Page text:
This Bollywood-version of Pride and Prejudice is set in Amritsar, India and follows Lilita Bakshi and her three sisters Jaya, Maya, and Lakhi. Bride-Prejudice-06Much of the plot follows directly with the book, but with modern Indian twists. Jaya and Lilita are introduced to Balraj and Will Darcy at a friend’s wedding. Lalita finds Darcy arrogant and prideful, and soon befriends Johnny Wickham (Darcy’s former acquaintance). Lilita is also proposed to by the Bakshi’s American cousin Mr. Kohli, an accountant. After her rejection, Mr. Kohli marries Lilita’s best friend, Chandra Lamba. During a trip to America for Mr. Kohli and Chandra’s wedding, Lilita begins to fall in love with Darcy, but similar to the original story she finds out that he sabotaged the relationship between Raj and Jaya. Lakhi also runs away with Johnny Wickham, and it takes Darcy to bring Lakhi back to her family and Raj to come back and propose to Jaya. In the end, Darcy also proposes to Lalita, and the two couples have a large Indian wedding.

This film holds true to many Indian customs that still reflect Jane Austen’s world. Add in musical numbers and lively characters, and this is one of best adaptations of Pride and Prejudice.

Check out our other Pride and Prejudice Reviews here: Mr. Darcy’s Diary, Pride and Prejudice (2005), and Prom and Prejudice.

bride and prejudice 1

All images courtesy of International Movie Database (imdb.com).

Toni Guest

Pride and Prejudice Adaptations: Pride and Prejudice (2005)

Among the many film adaptions of Pride and Prejudice, the 2005 version starring Keira Knightley and Matthew Macfadyen has become one of the better known versions. Most Austen fans love this movie and are even known to reference this movie far more than the classic novel. This period piece remains true to the novel with vivid scenery and period costumes, and brings the characters of Elizabeth Bennett and Fitzwilliam Darcy to life.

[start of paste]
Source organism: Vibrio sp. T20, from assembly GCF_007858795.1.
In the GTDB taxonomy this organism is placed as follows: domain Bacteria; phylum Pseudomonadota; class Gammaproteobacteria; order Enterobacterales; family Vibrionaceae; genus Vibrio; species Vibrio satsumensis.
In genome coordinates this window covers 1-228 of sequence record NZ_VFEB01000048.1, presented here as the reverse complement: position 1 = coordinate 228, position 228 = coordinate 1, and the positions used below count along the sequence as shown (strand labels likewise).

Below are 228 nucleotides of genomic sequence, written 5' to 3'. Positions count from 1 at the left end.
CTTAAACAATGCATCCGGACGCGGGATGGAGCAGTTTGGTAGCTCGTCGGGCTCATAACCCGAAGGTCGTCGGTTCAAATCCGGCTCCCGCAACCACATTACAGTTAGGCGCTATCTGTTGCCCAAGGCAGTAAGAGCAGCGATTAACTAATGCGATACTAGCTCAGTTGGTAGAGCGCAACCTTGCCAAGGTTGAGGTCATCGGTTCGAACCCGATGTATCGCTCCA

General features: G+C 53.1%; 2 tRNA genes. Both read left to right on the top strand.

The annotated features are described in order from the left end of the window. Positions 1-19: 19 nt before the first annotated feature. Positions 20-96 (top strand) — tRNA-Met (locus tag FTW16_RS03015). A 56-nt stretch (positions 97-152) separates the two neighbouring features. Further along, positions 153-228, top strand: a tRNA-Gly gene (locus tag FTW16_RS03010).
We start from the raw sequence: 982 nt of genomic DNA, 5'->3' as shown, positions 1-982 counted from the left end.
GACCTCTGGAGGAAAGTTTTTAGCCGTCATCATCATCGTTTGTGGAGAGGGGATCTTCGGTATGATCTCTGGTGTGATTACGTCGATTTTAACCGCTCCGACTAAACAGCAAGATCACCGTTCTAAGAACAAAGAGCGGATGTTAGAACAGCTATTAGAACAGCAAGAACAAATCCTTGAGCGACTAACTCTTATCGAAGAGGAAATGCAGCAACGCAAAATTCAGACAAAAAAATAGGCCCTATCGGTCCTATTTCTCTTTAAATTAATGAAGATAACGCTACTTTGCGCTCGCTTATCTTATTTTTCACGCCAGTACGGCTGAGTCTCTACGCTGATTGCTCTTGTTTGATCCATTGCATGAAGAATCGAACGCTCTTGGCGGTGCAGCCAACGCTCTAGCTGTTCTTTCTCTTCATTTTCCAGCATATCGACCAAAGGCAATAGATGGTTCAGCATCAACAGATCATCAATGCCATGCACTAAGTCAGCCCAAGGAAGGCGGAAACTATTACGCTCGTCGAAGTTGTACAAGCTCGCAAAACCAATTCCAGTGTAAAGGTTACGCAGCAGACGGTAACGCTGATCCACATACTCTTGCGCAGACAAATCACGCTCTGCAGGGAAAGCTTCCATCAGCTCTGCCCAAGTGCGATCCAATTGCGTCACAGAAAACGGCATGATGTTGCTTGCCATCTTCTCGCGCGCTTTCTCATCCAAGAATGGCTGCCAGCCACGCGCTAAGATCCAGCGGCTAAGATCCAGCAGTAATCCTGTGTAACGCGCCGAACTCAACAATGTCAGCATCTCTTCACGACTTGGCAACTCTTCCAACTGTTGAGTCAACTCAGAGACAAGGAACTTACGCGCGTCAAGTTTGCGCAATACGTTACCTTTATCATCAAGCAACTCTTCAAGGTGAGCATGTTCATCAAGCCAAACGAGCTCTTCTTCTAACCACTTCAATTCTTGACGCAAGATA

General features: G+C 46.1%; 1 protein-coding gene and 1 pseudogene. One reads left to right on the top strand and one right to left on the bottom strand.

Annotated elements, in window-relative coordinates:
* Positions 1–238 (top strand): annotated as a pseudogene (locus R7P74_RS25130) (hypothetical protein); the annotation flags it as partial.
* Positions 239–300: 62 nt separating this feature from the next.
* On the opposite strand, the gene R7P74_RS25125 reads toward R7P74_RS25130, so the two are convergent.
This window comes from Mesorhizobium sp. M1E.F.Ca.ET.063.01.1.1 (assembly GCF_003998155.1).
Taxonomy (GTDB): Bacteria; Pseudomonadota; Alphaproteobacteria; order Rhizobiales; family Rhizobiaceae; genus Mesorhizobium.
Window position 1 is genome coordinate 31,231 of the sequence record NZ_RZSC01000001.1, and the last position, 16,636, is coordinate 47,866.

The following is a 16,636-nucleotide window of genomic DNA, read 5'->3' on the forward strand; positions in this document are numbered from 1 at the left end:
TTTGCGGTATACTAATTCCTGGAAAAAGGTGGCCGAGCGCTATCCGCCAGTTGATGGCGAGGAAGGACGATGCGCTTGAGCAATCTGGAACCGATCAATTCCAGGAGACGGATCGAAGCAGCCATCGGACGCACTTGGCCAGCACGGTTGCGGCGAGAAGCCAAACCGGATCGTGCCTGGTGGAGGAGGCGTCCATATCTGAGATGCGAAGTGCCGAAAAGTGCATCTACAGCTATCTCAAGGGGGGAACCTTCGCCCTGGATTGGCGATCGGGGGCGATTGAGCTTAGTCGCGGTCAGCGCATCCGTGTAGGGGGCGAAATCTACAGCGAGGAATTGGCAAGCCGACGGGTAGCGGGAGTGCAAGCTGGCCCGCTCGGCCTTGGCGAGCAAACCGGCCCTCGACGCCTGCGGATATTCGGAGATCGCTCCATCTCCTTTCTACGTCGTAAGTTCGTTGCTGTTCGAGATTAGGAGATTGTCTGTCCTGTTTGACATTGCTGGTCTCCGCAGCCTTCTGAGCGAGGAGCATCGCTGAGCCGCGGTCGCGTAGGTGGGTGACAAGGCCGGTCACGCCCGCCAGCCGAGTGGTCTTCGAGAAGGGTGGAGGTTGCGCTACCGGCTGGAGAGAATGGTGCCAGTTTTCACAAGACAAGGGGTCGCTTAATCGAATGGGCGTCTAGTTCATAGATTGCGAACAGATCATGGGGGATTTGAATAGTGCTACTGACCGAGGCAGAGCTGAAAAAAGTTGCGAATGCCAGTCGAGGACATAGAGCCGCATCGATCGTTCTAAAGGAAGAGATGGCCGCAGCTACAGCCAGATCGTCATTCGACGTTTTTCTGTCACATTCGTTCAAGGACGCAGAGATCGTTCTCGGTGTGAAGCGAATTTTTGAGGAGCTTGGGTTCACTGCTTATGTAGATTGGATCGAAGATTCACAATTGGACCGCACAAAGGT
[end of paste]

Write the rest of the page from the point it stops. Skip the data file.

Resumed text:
Limited by the film’s time constraint some of the minor characters and scenes have been taken out; however, in simplifying the script, direct Joe Wright has been able to add more focus on the poignant moments in the novel. Viewers are able to follow along as Elizabeth and Darcy’s misunderstandings cause them to fall in love with each other. The original music soundtrack adds to the overall romantic feel of the movie. Both Knightly and Macfadyen are phenomenal actors who portray their characters in an emotional and positive light.

Image found at imdb.com

Check out our other Pride and Prejudice reviews here.

Toni Guest

Pride and Prejudice Adaptations: Mr. Darcy’s Diary

This year marks the celebration of the 200th anniversary of Jane Austen’s Pride and Prejudice, and the fan base just keeps growing! The field of Austentiana keeps expanding as new adaptations in books and films add more twists and adventures for the beloved characters.

Mr. Darcy's Diary
Image found at goodreads.com